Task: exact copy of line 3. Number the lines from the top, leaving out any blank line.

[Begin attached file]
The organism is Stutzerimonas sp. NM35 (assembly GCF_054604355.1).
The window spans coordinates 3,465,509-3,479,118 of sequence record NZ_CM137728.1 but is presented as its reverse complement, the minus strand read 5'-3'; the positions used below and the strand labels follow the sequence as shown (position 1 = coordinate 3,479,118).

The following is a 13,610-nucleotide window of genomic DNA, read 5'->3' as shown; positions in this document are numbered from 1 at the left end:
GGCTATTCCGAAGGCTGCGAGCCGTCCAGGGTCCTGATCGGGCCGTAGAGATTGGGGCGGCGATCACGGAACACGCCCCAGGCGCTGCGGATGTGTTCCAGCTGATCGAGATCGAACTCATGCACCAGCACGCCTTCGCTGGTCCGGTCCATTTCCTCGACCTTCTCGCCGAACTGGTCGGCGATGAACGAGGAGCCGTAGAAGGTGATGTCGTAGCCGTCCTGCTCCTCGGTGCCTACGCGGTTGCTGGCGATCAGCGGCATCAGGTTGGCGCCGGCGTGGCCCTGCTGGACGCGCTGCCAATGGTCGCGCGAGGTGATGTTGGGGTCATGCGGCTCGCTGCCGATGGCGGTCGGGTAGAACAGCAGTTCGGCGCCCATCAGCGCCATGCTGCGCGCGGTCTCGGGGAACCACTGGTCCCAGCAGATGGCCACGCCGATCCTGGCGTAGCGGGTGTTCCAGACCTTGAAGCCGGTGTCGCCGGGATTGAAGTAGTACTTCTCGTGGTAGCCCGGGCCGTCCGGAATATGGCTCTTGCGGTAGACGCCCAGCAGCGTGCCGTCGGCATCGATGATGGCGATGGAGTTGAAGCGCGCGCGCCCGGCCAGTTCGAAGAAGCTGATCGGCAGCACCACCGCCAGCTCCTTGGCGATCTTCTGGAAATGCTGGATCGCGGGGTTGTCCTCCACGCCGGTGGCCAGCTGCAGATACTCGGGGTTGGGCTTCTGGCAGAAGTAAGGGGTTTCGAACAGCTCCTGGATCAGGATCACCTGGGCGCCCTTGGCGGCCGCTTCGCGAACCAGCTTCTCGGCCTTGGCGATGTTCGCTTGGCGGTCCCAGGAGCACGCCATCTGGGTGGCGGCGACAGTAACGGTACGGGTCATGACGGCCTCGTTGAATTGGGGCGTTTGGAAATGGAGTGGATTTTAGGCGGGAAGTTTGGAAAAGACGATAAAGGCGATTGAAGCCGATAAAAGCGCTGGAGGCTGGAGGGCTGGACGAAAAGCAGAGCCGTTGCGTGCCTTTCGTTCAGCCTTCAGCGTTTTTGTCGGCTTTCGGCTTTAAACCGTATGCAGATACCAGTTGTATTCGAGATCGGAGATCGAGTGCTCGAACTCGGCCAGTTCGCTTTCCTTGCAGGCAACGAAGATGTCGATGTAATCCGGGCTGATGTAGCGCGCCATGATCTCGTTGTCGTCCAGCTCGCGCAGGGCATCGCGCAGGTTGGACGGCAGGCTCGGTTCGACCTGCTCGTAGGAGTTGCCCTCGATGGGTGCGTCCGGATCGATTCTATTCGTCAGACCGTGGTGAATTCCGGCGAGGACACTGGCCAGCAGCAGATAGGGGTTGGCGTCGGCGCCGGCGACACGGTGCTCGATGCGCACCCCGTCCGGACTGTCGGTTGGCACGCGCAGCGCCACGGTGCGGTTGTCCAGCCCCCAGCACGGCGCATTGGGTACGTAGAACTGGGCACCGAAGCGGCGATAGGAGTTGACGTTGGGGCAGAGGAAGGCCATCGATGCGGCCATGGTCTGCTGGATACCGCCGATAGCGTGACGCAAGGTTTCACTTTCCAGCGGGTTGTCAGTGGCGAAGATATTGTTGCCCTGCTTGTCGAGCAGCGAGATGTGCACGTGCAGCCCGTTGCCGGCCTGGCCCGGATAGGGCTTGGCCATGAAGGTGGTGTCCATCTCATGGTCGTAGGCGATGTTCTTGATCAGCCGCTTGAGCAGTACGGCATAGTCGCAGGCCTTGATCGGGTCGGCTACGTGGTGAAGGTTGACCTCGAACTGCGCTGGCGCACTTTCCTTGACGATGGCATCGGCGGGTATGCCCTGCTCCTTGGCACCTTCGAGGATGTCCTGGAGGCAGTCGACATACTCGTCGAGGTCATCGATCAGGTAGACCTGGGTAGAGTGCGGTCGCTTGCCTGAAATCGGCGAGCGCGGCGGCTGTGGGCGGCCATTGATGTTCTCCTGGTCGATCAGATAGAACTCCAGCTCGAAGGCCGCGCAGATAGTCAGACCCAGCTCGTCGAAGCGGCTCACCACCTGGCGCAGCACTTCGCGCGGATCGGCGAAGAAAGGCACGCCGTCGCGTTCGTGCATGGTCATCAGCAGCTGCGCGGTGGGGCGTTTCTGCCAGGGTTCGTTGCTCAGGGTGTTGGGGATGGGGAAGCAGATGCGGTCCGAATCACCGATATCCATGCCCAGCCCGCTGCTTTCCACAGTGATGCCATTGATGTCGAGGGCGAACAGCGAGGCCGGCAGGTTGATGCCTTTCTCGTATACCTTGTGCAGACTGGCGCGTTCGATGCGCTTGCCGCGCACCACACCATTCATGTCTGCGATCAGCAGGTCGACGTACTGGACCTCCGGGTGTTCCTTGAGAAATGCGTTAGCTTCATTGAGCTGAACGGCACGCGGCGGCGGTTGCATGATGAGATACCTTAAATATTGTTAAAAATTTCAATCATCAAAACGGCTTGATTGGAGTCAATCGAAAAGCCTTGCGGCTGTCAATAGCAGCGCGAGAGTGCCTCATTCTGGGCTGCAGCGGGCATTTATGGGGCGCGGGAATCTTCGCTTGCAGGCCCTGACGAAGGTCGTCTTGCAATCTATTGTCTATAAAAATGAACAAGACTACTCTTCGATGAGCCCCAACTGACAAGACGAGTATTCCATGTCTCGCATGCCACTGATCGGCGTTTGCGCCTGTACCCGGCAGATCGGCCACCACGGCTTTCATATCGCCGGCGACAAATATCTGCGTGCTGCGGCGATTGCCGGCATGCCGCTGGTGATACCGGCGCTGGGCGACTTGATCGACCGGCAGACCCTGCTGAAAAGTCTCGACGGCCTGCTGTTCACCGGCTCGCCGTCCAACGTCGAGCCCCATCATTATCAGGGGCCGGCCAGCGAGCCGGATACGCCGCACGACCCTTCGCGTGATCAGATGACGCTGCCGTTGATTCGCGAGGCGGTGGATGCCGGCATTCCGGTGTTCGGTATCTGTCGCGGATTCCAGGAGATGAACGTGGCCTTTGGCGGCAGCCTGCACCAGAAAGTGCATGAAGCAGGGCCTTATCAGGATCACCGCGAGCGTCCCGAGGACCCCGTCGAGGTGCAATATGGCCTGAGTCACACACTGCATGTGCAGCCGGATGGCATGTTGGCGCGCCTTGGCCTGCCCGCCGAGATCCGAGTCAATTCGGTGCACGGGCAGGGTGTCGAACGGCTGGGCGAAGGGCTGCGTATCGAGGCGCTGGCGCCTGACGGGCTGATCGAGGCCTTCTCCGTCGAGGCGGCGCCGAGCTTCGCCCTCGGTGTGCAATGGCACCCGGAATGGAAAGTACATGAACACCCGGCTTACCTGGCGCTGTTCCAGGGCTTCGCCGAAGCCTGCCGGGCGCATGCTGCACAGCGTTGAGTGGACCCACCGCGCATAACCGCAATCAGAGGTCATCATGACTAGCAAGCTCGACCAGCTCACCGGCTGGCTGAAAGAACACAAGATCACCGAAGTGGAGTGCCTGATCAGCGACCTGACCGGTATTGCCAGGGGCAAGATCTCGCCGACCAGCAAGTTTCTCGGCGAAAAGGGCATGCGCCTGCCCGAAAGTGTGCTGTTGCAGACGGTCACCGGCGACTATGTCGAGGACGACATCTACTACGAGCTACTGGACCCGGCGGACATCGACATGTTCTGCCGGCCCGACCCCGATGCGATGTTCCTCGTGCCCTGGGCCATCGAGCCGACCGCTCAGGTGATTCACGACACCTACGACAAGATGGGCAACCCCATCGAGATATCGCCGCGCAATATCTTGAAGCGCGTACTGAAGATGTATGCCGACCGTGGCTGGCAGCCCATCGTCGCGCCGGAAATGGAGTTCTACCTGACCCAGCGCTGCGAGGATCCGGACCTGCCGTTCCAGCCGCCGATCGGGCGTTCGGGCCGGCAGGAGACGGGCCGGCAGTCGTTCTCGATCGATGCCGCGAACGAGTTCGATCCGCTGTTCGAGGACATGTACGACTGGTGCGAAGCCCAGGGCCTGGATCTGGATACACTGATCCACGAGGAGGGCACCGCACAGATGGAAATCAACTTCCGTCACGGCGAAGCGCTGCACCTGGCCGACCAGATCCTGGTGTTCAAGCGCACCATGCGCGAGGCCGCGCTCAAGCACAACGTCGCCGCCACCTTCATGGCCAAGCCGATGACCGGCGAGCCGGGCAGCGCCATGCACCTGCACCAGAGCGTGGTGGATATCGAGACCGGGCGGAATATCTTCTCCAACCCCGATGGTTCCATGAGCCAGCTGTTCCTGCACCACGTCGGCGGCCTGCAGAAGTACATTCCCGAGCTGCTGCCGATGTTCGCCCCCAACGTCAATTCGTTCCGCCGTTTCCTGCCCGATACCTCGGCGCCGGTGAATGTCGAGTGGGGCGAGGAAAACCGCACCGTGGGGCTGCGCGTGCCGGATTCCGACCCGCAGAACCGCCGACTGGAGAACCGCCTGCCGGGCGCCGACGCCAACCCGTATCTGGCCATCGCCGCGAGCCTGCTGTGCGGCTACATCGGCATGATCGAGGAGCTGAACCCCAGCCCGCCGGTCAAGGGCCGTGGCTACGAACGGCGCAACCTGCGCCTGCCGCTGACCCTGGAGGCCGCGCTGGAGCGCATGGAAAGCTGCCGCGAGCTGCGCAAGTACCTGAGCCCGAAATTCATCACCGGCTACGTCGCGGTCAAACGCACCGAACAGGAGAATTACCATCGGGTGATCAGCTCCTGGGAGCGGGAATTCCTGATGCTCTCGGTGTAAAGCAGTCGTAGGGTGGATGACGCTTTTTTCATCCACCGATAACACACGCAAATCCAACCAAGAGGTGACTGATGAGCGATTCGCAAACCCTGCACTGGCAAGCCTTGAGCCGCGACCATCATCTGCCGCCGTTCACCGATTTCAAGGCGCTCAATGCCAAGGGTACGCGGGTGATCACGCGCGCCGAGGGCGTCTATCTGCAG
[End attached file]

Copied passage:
The following is a 13,610-nucleotide window of genomic DNA, read 5'->3' as shown; positions in this document are numbered from 1 at the left end: